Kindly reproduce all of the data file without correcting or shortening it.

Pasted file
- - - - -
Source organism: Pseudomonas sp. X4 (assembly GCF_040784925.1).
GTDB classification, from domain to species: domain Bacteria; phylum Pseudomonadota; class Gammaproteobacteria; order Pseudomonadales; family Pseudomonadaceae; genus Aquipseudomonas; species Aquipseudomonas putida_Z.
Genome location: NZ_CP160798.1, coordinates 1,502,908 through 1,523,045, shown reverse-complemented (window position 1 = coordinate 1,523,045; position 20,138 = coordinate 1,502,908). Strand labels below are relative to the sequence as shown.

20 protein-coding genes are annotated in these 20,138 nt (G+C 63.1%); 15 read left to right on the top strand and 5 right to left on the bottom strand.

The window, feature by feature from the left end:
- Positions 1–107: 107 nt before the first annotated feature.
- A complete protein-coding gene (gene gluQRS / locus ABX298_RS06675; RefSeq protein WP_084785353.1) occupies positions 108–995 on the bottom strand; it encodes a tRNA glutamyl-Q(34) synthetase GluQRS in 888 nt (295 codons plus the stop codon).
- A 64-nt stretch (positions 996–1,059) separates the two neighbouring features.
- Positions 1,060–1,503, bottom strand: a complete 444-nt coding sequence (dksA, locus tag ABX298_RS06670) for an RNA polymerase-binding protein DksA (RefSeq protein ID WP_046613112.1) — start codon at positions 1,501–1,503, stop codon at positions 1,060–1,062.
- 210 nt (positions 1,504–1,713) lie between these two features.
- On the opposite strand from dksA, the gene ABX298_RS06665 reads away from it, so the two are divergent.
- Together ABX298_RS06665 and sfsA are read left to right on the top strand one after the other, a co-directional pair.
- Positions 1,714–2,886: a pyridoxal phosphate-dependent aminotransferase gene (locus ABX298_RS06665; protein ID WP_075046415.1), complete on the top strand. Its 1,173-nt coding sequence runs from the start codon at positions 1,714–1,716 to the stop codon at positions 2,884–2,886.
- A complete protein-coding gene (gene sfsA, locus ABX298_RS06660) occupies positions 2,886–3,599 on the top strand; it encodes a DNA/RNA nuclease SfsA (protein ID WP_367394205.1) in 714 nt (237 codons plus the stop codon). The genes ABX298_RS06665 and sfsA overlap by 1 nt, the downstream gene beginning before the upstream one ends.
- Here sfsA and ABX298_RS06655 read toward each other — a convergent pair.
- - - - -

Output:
Source organism: Pseudomonas sp. X4 (assembly GCF_040784925.1).
GTDB classification, from domain to species: domain Bacteria; phylum Pseudomonadota; class Gammaproteobacteria; order Pseudomonadales; family Pseudomonadaceae; genus Aquipseudomonas; species Aquipseudomonas putida_Z.
Genome location: NZ_CP160798.1, coordinates 1,502,908 through 1,523,045, shown reverse-complemented (window position 1 = coordinate 1,523,045; position 20,138 = coordinate 1,502,908). Strand labels below are relative to the sequence as shown.

20 protein-coding genes are annotated in these 20,138 nt (G+C 63.1%); 15 read left to right on the top strand and 5 right to left on the bottom strand.

The window, feature by feature from the left end:
- Positions 1–107: 107 nt before the first annotated feature.
- A complete protein-coding gene (gene gluQRS / locus ABX298_RS06675; RefSeq protein WP_084785353.1) occupies positions 108–995 on the bottom strand; it encodes a tRNA glutamyl-Q(34) synthetase GluQRS in 888 nt (295 codons plus the stop codon).
- A 64-nt stretch (positions 996–1,059) separates the two neighbouring features.
- Positions 1,060–1,503, bottom strand: a complete 444-nt coding sequence (dksA, locus tag ABX298_RS06670) for an RNA polymerase-binding protein DksA (RefSeq protein ID WP_046613112.1) — start codon at positions 1,501–1,503, stop codon at positions 1,060–1,062.
- 210 nt (positions 1,504–1,713) lie between these two features.
- On the opposite strand from dksA, the gene ABX298_RS06665 reads away from it, so the two are divergent.
- Together ABX298_RS06665 and sfsA are read left to right on the top strand one after the other, a co-directional pair.
- Positions 1,714–2,886: a pyridoxal phosphate-dependent aminotransferase gene (locus ABX298_RS06665; protein ID WP_075046415.1), complete on the top strand. Its 1,173-nt coding sequence runs from the start codon at positions 1,714–1,716 to the stop codon at positions 2,884–2,886.
- A complete protein-coding gene (gene sfsA, locus ABX298_RS06660) occupies positions 2,886–3,599 on the top strand; it encodes a DNA/RNA nuclease SfsA (protein ID WP_367394205.1) in 714 nt (237 codons plus the stop codon). The genes ABX298_RS06665 and sfsA overlap by 1 nt, the downstream gene beginning before the upstream one ends.
- Here sfsA and ABX298_RS06655 read toward each other — a convergent pair.